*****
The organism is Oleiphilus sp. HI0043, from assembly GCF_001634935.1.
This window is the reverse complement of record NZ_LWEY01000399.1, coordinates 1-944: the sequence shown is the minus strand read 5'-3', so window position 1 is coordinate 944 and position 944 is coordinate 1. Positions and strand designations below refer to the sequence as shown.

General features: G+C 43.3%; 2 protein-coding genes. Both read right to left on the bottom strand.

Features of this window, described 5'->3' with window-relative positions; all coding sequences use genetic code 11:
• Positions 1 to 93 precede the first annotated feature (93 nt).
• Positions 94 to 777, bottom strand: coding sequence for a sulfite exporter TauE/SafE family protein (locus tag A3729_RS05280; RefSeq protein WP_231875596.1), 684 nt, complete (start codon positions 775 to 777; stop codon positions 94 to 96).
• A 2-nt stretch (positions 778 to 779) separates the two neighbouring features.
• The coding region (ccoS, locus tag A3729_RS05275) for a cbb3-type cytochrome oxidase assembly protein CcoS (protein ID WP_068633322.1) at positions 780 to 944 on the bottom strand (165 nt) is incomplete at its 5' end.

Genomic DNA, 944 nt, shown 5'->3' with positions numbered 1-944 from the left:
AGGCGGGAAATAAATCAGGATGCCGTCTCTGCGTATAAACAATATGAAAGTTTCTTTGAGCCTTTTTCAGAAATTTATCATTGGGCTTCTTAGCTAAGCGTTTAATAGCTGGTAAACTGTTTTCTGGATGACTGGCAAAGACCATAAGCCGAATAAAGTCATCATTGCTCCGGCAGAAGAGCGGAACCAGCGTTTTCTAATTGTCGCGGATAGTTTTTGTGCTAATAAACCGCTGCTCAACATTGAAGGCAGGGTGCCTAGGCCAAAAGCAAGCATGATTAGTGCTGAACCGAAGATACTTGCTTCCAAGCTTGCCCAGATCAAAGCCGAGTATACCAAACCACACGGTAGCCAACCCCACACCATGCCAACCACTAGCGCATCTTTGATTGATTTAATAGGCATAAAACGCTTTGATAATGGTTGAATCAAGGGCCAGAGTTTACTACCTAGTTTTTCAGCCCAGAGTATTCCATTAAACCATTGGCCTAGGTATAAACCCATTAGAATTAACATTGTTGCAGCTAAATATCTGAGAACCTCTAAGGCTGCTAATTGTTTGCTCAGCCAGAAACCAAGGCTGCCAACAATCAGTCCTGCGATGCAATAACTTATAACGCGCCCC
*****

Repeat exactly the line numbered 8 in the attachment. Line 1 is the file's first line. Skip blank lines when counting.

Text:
• The coding region (ccoS, locus tag A3729_RS05275) for a cbb3-type cytochrome oxidase assembly protein CcoS (protein ID WP_068633322.1) at positions 780 to 944 on the bottom strand (165 nt) is incomplete at its 5' end.